Laboratory Exercise on Linked Lists for a Movie

Overview:

This laboratory helps you gain more experience with the use of lists and pointers in the context of a movie — a sequence of pictures.

Introduction

Back in the Lab on Arrays, a program (in step 5) took a sequence of pictures, stored them in a Picture array, and played the pictures back from first to last and from last to first.

In this lab, pictures are stored in a linked list:

Schematically, a movie is a sequence of nodes, and each node contains both a frame (or picture) and an indication of what frame comes next:

movie as linked list with first pointer

File scribbler-list-movie.c contains the basic elements of this linked-list-based movie program.


Work Started in Class

  1. Copy scribbler-list-movie.c to your account, compile it, and run it. (Not much will happen, but you can check that the main program shell is syntactically correct.)

  2. Write the details for addPicture (movieList * first, Picture frame)

    Although writing this code requires some care, you already have seen most elements of this work:

    • Refer to the cons procedure in program scheme-lists.c from the previous Scheme-like Lists lab for
      • how to use malloc to create a new node
      • how to reference a pic or data field
        (no strcpy is needed to copy a reference to a Picture — why?)
      • how to reference the next field and how to set the field to NULL.
    • Addition of the new node to the movie involves two cases:
      • If the first pointer is NULL, then the first pointer is changed to point to the new node .
      • Otherwise,
        • Follow the approach of last procedure in the previous Scheme-like Lists lab to locate the last node on the list.
        • Set the next field of the last node is set to the new node
  3. Write the details for void printForward (movieList first); which displays all pictures taken from the first to the most recent.

    • Refer to the listPrint procedure in program scheme-lists.c from the previous Scheme-like Lists lab for an appropriate iterative algorithm (changing printing to the display of pictures).
  4. Write the details for function void printReverse (movieList first); which displays all pictures taken from the most recent to the first.

    Hints:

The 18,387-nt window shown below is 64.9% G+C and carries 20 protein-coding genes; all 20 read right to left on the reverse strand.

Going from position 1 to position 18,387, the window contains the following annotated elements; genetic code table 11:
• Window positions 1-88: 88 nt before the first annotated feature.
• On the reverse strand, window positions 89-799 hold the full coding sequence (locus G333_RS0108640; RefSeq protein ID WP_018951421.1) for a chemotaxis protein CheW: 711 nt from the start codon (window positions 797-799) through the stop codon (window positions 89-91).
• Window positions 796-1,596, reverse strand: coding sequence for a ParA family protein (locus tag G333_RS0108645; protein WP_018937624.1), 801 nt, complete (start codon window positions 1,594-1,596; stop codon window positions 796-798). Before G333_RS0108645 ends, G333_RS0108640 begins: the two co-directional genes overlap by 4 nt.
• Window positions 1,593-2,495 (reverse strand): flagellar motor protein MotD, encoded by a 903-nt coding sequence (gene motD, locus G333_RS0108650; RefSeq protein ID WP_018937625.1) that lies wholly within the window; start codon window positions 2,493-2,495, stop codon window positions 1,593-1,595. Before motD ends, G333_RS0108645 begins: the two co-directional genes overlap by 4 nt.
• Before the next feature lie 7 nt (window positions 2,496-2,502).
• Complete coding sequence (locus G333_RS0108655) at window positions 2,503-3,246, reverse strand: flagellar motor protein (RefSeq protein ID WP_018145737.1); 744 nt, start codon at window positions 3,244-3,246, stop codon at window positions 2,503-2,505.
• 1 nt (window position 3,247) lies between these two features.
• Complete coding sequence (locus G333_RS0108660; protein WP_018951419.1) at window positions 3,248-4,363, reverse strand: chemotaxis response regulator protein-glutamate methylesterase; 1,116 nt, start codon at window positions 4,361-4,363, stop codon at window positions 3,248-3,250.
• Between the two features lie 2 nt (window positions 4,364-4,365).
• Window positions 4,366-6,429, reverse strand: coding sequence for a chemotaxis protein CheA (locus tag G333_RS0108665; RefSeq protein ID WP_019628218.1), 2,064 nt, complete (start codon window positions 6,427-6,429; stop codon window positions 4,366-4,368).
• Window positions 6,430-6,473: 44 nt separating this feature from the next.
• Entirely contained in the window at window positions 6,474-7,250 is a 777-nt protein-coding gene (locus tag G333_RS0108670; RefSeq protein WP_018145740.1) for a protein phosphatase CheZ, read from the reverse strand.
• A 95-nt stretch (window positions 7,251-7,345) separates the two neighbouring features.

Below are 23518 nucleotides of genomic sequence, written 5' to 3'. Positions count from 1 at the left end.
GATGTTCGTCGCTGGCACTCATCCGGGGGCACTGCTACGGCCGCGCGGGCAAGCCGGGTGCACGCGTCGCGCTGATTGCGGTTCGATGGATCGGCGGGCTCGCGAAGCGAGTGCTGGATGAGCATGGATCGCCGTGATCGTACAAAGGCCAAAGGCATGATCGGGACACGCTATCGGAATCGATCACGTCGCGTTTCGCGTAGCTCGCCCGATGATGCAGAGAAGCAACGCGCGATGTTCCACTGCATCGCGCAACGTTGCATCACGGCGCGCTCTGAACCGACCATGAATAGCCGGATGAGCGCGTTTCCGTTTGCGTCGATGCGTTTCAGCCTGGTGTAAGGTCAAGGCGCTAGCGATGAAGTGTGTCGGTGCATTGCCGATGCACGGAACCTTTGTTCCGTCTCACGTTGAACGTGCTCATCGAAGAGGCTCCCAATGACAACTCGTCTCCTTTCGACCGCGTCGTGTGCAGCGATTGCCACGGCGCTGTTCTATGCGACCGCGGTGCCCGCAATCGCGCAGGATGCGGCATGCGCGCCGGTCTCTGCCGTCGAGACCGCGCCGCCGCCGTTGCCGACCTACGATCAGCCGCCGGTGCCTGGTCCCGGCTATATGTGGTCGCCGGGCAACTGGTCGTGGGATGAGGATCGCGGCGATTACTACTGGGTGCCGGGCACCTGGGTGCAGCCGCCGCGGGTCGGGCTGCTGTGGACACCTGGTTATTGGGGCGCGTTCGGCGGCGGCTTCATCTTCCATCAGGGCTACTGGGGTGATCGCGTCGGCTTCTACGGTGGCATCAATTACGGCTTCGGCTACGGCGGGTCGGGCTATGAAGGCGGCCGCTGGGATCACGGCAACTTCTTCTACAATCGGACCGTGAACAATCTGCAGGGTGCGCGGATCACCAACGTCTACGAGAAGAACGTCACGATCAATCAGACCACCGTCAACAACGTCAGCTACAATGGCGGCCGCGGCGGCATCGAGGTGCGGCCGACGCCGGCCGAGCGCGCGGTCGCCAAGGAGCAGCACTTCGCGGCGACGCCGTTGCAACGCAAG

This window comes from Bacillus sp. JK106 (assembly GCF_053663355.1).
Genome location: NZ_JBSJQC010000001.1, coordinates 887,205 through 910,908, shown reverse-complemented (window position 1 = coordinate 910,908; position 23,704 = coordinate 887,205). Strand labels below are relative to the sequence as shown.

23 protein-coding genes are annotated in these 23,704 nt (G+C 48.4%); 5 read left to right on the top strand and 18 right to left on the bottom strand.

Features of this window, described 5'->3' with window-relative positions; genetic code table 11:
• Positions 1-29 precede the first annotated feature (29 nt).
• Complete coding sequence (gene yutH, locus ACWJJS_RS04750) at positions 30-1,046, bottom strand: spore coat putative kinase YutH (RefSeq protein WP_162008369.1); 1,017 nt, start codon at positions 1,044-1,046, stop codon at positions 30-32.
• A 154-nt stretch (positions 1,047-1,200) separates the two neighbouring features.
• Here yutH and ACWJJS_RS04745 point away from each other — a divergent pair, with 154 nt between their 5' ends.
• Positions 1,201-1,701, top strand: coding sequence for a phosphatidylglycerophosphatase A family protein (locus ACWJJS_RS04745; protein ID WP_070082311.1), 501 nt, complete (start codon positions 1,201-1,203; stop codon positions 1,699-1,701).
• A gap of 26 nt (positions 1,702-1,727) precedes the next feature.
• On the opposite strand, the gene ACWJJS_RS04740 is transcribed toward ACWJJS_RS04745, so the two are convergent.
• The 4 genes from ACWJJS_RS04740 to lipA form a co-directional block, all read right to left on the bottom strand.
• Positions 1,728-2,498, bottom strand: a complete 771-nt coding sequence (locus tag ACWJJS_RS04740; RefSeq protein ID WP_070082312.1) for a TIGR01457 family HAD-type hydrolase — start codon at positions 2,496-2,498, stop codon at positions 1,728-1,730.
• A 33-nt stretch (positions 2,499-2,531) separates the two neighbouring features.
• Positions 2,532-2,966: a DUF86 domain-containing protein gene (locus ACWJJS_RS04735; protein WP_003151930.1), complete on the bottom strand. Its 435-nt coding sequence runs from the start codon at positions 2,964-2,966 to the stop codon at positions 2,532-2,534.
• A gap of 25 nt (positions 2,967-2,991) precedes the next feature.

• Using your experience from Scheme and the recent Homework exercise in recent lab on Linked Lists in C, think recursively. The C code here can be similar, except that the list contains pictures rather than strings.
    • Do NOT write loops for this procedure!
    • What is a simple base case?
    • How can a recursive case process something simple and call the procedure recursively to do the rest of the work?

Homework

  1. Although the algorithm given in Step 2 works, it is inefficient. In particular, the entire list of pictures must be traversed every time a new picture is added. To avoid this repeated movement through the list, an additional variable can be added to point to the last item of the list. The revised algorithm to add a picture follows:

    • Create a new node, initialize the pic to the new picture, and initialize the next field to NULL, as in part 2 of this lab (above).
    • Addition of the new node to the movie involves two cases:
      • If the first pointer is NULL, then the first pointer is changed to point to the new node , and the pointer to the last node is changed to point to the new node.
      • Otherwise,
        • Use the last pointer to identify the last node on the list.
        • Set the next field of the last node is set to the new node
        • Update the last pointer to designate the new node (now included at the end of the list).

    Schematically, a movie is a sequence of nodes, as illustrated before, but now a last pointer is included as well as the first:

    movie as linked list with first and last pointers


created 21 August 2012 by Henry M. Walker
revised 22 August 2012 by Henry M. Walker
reformatted with modest editing 9 February 2014 by Henry M. Walker
reformatted with modest editing 27 October 2016 by Henry M. Walker
minor editing 10 November 2016 by Henry M. Walker
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For more information, please contact Henry M. Walker at walker@cs.grinnell.edu.